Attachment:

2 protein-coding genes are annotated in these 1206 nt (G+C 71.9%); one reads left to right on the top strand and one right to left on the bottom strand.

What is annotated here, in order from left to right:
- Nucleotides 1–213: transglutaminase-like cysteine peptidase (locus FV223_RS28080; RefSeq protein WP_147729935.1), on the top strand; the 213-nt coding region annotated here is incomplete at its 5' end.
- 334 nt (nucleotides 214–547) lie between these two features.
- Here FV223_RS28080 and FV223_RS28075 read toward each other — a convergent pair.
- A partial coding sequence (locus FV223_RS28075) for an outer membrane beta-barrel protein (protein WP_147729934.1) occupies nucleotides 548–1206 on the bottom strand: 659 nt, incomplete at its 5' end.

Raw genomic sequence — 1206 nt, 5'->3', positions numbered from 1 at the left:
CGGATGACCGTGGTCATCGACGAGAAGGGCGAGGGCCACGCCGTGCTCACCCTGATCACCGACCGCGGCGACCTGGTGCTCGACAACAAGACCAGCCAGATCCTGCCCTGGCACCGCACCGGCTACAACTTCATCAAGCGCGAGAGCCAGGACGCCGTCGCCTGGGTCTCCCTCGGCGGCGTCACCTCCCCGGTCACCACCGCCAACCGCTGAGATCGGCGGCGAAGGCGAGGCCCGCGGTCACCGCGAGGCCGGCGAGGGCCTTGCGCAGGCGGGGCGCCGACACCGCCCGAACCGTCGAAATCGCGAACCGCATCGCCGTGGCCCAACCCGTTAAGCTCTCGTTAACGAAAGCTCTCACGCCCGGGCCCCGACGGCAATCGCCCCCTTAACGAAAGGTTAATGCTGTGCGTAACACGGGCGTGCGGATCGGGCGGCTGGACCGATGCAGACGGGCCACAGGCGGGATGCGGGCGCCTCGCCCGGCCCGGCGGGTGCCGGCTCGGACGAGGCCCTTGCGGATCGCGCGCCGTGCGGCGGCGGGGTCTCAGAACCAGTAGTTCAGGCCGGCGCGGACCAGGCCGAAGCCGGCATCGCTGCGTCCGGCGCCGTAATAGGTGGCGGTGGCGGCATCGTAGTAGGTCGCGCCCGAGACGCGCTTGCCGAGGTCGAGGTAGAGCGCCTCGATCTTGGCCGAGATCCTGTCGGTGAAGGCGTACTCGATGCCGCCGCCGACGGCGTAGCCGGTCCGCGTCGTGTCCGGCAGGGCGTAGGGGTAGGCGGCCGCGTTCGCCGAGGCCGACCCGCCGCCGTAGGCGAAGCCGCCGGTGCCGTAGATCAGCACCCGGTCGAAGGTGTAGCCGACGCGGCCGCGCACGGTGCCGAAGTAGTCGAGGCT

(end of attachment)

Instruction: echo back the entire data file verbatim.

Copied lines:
2 protein-coding genes are annotated in these 1206 nt (G+C 71.9%); one reads left to right on the top strand and one right to left on the bottom strand.

What is annotated here, in order from left to right:
- Nucleotides 1–213: transglutaminase-like cysteine peptidase (locus FV223_RS28080; RefSeq protein WP_147729935.1), on the top strand; the 213-nt coding region annotated here is incomplete at its 5' end.
- 334 nt (nucleotides 214–547) lie between these two features.
- Here FV223_RS28080 and FV223_RS28075 read toward each other — a convergent pair.
- A partial coding sequence (locus FV223_RS28075) for an outer membrane beta-barrel protein (protein WP_147729934.1) occupies nucleotides 548–1206 on the bottom strand: 659 nt, incomplete at its 5' end.

Raw genomic sequence — 1206 nt, 5'->3', positions numbered from 1 at the left:
CGGATGACCGTGGTCATCGACGAGAAGGGCGAGGGCCACGCCGTGCTCACCCTGATCACCGACCGCGGCGACCTGGTGCTCGACAACAAGACCAGCCAGATCCTGCCCTGGCACCGCACCGGCTACAACTTCATCAAGCGCGAGAGCCAGGACGCCGTCGCCTGGGTCTCCCTCGGCGGCGTCACCTCCCCGGTCACCACCGCCAACCGCTGAGATCGGCGGCGAAGGCGAGGCCCGCGGTCACCGCGAGGCCGGCGAGGGCCTTGCGCAGGCGGGGCGCCGACACCGCCCGAACCGTCGAAATCGCGAACCGCATCGCCGTGGCCCAACCCGTTAAGCTCTCGTTAACGAAAGCTCTCACGCCCGGGCCCCGACGGCAATCGCCCCCTTAACGAAAGGTTAATGCTGTGCGTAACACGGGCGTGCGGATCGGGCGGCTGGACCGATGCAGACGGGCCACAGGCGGGATGCGGGCGCCTCGCCCGGCCCGGCGGGTGCCGGCTCGGACGAGGCCCTTGCGGATCGCGCGCCGTGCGGCGGCGGGGTCTCAGAACCAGTAGTTCAGGCCGGCGCGGACCAGGCCGAAGCCGGCATCGCTGCGTCCGGCGCCGTAATAGGTGGCGGTGGCGGCATCGTAGTAGGTCGCGCCCGAGACGCGCTTGCCGAGGTCGAGGTAGAGCGCCTCGATCTTGGCCGAGATCCTGTCGGTGAAGGCGTACTCGATGCCGCCGCCGACGGCGTAGCCGGTCCGCGTCGTGTCCGGCAGGGCGTAGGGGTAGGCGGCCGCGTTCGCCGAGGCCGACCCGCCGCCGTAGGCGAAGCCGCCGGTGCCGTAGATCAGCACCCGGTCGAAGGTGTAGCCGACGCGGCCGCGCACGGTGCCGAAGTAGTCGAGGCT